RSPB | Catalogue of bird crimes in Peak District NP

The RSPB have published a well-timed article (as in, it’s near the start of the grouse massacre ‘season’ and a wandering immature Bearded Bulture has drawn huge numbers of birders to the area) looking at what they are describing, without exaggeration, as a ‘catalogue of bird crimes in the Peak District National Park’.

Before reposting the RSPB’s press-release, it’s worth understanding first just what our ‘national parks’ really are. Looking back at his role as Chris Packham’s Minister for Upland Ecology, and sitting with walking distance of the Peaks, Dr Mark Avery explained in a podcast on the eve of Hen Harrier Day last year that “…our national parks are national parks in name only – when I think of the Peak District National Park I don’t think it’s akin to Yosemite – we ought to put ‘delivering nature’ back into national parks…“.

The term ‘national park’ probably conjures up images of the most protected, most beautiful landscapes in the country, but the Peak District ‘national park’ is largely privately-owned land that park authorities have no powers over. As the website of the Peak District National Park states, “More than 95% of land in the National Park is in private ownership. The National Park Authority has no legal or statutory role to regulate shooting other than on land it owns, which comprises between 4-5% of the National Park”.

That raptor persecution is rife in the Peak District won’t come as a surprise to many people anyway. In 2017 a survey published by the Peak District Birds of Prey Initiative showed that Peregrines had failed to breed in the Dark Peak for the first time since they recolonised in 1984 and stated that “It is widely agreed that in terms of increased raptor populations in the Dark Peak, the Peak District Bird of Prey Initiative 2012-2015 failed to meet its targets“.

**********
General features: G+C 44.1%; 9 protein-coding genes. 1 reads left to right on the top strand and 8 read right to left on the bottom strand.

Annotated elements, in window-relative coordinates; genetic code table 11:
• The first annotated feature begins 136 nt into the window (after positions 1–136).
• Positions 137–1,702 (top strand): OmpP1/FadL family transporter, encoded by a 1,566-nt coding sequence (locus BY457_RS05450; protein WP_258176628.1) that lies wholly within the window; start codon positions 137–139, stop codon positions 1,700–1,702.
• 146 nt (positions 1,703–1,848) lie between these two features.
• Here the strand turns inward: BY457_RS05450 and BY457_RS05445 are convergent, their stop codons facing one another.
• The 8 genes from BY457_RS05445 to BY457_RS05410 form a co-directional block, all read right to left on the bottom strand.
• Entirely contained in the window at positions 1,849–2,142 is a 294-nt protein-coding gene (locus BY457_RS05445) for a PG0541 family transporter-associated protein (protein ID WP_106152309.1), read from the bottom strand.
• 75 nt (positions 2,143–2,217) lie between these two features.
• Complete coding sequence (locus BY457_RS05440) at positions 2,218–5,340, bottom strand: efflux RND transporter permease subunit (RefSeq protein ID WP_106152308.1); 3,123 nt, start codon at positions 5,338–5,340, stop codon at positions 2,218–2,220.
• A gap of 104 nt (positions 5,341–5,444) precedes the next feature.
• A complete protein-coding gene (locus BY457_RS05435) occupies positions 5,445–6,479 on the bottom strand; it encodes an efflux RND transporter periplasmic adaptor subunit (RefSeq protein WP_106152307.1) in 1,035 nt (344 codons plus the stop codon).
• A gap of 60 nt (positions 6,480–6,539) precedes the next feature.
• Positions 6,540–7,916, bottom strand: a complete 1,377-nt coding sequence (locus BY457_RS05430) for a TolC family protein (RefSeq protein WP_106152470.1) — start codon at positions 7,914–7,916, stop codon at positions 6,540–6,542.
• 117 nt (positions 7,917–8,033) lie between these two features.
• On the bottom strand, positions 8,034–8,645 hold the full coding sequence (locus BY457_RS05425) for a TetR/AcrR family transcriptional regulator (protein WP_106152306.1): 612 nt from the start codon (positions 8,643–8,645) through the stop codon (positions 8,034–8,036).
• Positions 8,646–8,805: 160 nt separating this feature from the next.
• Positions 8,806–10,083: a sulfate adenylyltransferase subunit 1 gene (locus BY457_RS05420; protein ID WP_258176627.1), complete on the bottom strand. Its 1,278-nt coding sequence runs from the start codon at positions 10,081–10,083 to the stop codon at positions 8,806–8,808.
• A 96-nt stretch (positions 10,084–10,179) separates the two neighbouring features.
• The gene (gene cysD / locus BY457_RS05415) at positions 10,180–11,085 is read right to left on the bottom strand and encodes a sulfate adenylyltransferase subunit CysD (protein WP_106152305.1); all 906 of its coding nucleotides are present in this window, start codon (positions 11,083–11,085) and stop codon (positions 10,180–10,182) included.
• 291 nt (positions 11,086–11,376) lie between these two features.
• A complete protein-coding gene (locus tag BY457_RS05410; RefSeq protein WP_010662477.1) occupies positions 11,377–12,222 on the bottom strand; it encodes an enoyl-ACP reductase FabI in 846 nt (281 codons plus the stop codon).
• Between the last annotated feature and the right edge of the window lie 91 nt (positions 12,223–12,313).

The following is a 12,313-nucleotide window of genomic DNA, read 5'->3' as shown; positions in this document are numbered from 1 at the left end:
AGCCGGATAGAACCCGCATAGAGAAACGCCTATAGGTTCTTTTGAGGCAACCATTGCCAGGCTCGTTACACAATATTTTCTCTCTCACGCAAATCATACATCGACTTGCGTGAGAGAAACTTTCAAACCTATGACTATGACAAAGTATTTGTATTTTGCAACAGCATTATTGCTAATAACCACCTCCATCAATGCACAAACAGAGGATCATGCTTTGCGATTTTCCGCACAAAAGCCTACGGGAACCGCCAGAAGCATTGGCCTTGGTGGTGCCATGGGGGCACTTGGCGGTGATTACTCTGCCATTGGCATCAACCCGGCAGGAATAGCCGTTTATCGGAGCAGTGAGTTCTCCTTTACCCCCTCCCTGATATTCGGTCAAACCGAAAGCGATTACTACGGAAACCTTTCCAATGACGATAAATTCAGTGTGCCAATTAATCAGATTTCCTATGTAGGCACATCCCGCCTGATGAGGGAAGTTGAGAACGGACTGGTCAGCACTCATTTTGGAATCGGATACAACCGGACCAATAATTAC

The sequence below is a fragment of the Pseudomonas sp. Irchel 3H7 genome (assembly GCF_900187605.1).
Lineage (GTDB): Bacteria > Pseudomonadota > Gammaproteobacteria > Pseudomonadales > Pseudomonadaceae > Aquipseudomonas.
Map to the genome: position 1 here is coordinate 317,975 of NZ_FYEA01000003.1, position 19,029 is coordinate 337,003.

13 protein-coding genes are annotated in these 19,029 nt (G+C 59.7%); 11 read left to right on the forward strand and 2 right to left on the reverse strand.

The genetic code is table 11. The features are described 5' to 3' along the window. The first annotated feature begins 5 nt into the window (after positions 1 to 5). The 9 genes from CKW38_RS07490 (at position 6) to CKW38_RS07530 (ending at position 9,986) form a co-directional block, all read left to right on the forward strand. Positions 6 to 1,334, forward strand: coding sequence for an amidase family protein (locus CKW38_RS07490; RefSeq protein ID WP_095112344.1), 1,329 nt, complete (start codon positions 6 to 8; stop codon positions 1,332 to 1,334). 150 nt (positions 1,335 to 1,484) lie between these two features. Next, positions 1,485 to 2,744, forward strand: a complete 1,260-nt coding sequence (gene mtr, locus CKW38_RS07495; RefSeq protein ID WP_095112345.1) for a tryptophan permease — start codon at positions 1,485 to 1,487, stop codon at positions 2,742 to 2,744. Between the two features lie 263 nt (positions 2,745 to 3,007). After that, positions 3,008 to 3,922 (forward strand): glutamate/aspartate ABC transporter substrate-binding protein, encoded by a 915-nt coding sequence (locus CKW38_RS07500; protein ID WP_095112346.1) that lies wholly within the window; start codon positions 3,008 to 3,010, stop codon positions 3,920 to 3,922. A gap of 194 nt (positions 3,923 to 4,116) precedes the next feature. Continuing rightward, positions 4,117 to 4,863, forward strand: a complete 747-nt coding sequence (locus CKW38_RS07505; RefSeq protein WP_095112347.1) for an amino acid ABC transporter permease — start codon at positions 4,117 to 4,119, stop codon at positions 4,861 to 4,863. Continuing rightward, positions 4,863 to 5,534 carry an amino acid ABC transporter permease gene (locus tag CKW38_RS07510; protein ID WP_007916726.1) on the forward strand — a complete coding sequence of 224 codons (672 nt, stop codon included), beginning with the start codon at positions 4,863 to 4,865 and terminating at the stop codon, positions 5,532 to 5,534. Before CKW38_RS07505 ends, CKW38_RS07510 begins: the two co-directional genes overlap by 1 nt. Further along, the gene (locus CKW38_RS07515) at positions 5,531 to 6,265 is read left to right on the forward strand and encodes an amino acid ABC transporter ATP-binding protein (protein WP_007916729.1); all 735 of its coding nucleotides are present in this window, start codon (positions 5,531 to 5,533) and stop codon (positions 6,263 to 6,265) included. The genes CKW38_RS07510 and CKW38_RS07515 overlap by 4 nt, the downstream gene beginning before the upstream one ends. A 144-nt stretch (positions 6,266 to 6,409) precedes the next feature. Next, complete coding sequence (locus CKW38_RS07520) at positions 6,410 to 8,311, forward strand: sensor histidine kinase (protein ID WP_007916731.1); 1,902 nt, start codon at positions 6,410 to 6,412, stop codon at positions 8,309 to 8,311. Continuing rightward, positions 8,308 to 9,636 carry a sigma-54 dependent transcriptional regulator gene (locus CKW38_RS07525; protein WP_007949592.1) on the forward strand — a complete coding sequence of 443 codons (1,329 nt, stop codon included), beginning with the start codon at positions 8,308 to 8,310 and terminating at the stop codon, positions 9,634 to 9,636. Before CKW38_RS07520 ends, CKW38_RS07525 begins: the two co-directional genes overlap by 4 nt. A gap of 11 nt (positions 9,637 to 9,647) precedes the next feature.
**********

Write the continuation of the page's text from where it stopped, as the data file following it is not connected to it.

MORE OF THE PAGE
It certainly won’t come as a surprise to the RSPB. In the 2017 RSPB Bird Crime Report it was clearly stated that, “In the Peak District, a recent report confirms the link between driven grouse shooting and raptor persecution“. In April 2018 Mark Thomas (now Head of Investigations at the RSPB) uploaded a powerful video to YouTube titled ‘Raptor Persecution in the Peak District National Park‘, prior to a paper in British Birds which started with “As in many areas with driven grouse shooting, there is evidence that raptors are persecuted by gamekeepers“. Kevin Cox, chair of the RSPB, was quoted in The Independent in March 2019 saying that, “National parks are not delivering for wildlife and are often in worse condition than areas outside the park”, and that even calling them ‘national parks’ was “misleading because practices including farming, tourism and grouse shooting were doing so much damage

Interestingly even local media (which perhaps might have once swallowed the ‘Glorious Twelfth’ line) are pointing out just how damaging the grouse industry has become, with Ken Bennett of The Oldham Times singling out Saddleworth Moor via his headline: “Saddleworth moor ‘one of worst areas for illegal killings of birds of prey'”. Saddleworth is just a few miles from Oldham and has an Oldham postcode. Imagine if all media close to these notorious hot spots began to reflect on the impact shooting estates are having on their local areas…

So, this is just another in a long list of warnings that grouse moors = wildlife crime, and that birds of prey within so-called ‘national parks’ have remarkably little effective protection.


…A number of shooting, suspected poisoning and nest robbery incidents involving birds of prey in the Peak District National Park have come to light since lockdown, raising fears for the bird’s safety and once more bringing into focus the ongoing problem with raptor persecution in the Peak District.